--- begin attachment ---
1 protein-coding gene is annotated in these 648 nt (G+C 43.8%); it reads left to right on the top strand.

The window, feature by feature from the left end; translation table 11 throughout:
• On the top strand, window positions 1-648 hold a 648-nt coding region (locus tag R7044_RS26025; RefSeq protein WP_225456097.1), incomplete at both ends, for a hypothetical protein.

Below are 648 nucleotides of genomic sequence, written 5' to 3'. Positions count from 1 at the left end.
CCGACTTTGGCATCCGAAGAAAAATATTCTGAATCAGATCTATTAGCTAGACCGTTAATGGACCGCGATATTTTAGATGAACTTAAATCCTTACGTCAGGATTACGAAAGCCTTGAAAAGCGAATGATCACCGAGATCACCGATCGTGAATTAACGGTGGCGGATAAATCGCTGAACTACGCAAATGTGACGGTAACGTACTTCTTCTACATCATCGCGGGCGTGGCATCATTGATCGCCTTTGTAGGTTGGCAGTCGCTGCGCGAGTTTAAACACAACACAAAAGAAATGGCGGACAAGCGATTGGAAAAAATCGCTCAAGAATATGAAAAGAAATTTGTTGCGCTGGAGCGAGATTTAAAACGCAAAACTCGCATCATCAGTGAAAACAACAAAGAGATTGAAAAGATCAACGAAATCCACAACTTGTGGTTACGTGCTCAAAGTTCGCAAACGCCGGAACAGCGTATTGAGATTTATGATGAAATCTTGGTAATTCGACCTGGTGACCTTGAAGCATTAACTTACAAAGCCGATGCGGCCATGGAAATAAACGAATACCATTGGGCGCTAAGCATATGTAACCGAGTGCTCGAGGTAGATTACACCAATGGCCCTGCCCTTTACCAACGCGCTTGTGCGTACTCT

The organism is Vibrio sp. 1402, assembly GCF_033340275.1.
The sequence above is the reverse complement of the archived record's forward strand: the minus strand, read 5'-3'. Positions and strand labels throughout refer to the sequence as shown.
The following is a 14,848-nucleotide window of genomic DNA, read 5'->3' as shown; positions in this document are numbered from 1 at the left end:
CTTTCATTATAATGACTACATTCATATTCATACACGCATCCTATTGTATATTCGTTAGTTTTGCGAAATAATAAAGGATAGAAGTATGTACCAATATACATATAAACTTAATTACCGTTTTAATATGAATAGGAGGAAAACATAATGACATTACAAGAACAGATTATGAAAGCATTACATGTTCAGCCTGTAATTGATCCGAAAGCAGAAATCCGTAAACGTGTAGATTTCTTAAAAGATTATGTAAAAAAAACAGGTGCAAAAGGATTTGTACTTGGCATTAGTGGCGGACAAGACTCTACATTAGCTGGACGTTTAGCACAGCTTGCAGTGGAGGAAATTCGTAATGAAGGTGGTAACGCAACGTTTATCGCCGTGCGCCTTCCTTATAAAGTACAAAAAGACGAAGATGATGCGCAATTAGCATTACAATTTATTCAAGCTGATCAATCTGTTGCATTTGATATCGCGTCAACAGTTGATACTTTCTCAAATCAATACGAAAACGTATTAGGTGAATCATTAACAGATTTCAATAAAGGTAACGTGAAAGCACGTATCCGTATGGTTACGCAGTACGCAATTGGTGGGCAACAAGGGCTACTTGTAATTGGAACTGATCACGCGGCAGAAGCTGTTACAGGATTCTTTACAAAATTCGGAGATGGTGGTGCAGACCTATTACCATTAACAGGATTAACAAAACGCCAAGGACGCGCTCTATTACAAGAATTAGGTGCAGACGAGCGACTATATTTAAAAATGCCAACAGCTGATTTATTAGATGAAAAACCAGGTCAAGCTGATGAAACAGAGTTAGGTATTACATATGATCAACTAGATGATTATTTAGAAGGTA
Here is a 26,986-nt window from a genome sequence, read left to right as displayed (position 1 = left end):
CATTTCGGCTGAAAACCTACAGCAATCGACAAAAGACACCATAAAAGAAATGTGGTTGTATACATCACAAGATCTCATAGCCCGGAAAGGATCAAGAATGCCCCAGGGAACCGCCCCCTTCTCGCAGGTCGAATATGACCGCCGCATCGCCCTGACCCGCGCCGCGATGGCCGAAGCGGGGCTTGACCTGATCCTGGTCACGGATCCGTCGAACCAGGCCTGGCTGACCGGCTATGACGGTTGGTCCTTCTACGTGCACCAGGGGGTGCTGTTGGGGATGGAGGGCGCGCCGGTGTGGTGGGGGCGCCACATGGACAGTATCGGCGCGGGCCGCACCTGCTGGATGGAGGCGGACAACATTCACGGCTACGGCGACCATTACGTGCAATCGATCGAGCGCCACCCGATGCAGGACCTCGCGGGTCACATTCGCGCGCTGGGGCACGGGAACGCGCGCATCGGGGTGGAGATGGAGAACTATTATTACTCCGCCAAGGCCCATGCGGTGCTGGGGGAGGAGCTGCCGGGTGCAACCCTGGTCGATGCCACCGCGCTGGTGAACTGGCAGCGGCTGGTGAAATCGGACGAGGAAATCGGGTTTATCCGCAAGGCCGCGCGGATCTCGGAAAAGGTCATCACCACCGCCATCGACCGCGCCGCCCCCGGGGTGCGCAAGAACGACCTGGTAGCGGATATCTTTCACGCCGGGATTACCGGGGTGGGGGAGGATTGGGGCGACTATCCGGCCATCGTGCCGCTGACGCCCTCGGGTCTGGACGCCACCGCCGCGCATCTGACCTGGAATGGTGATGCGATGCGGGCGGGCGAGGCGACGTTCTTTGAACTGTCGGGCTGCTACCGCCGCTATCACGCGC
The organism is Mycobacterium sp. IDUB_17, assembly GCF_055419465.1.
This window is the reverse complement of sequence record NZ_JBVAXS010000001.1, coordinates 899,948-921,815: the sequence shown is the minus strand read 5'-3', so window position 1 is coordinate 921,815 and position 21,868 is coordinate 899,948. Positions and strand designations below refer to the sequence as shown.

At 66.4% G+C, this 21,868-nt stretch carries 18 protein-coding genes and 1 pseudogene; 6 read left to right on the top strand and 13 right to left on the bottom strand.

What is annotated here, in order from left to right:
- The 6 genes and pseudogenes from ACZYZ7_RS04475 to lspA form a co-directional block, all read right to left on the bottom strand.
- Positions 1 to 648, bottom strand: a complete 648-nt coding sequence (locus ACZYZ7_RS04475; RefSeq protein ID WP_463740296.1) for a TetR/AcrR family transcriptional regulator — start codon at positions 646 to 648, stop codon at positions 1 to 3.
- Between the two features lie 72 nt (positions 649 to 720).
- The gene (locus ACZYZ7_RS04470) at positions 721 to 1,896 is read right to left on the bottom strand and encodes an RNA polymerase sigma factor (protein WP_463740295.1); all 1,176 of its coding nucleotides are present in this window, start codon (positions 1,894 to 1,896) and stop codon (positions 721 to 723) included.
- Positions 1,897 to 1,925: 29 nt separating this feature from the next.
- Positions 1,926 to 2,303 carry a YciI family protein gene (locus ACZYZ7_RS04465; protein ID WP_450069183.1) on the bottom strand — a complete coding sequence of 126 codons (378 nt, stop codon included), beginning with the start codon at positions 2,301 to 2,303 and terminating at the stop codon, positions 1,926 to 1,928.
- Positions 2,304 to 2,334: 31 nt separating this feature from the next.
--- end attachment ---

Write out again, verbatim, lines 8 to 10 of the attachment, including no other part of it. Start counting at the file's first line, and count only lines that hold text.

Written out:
The following is a 14,848-nucleotide window of genomic DNA, read 5'->3' as shown; positions in this document are numbered from 1 at the left end:
CTTTCATTATAATGACTACATTCATATTCATACACGCATCCTATTGTATATTCGTTAGTTTTGCGAAATAATAAAGGATAGAAGTATGTACCAATATACATATAAACTTAATTACCGTTTTAATATGAATAGGAGGAAAACATAATGACATTACAAGAACAGATTATGAAAGCATTACATGTTCAGCCTGTAATTGATCCGAAAGCAGAAATCCGTAAACGTGTAGATTTCTTAAAAGATTATGTAAAAAAAACAGGTGCAAAAGGATTTGTACTTGGCATTAGTGGCGGACAAGACTCTACATTAGCTGGACGTTTAGCACAGCTTGCAGTGGAGGAAATTCGTAATGAAGGTGGTAACGCAACGTTTATCGCCGTGCGCCTTCCTTATAAAGTACAAAAAGACGAAGATGATGCGCAATTAGCATTACAATTTATTCAAGCTGATCAATCTGTTGCATTTGATATCGCGTCAACAGTTGATACTTTCTCAAATCAATACGAAAACGTATTAGGTGAATCATTAACAGATTTCAATAAAGGTAACGTGAAAGCACGTATCCGTATGGTTACGCAGTACGCAATTGGTGGGCAACAAGGGCTACTTGTAATTGGAACTGATCACGCGGCAGAAGCTGTTACAGGATTCTTTACAAAATTCGGAGATGGTGGTGCAGACCTATTACCATTAACAGGATTAACAAAACGCCAAGGACGCGCTCTATTACAAGAATTAGGTGCAGACGAGCGACTATATTTAAAAATGCCAACAGCTGATTTATTAGATGAAAAACCAGGTCAAGCTGATGAAACAGAGTTAGGTATTACATATGATCAACTAGATGATTATTTAGAAGGTA
Here is a 26,986-nt window from a genome sequence, read left to right as displayed (position 1 = left end):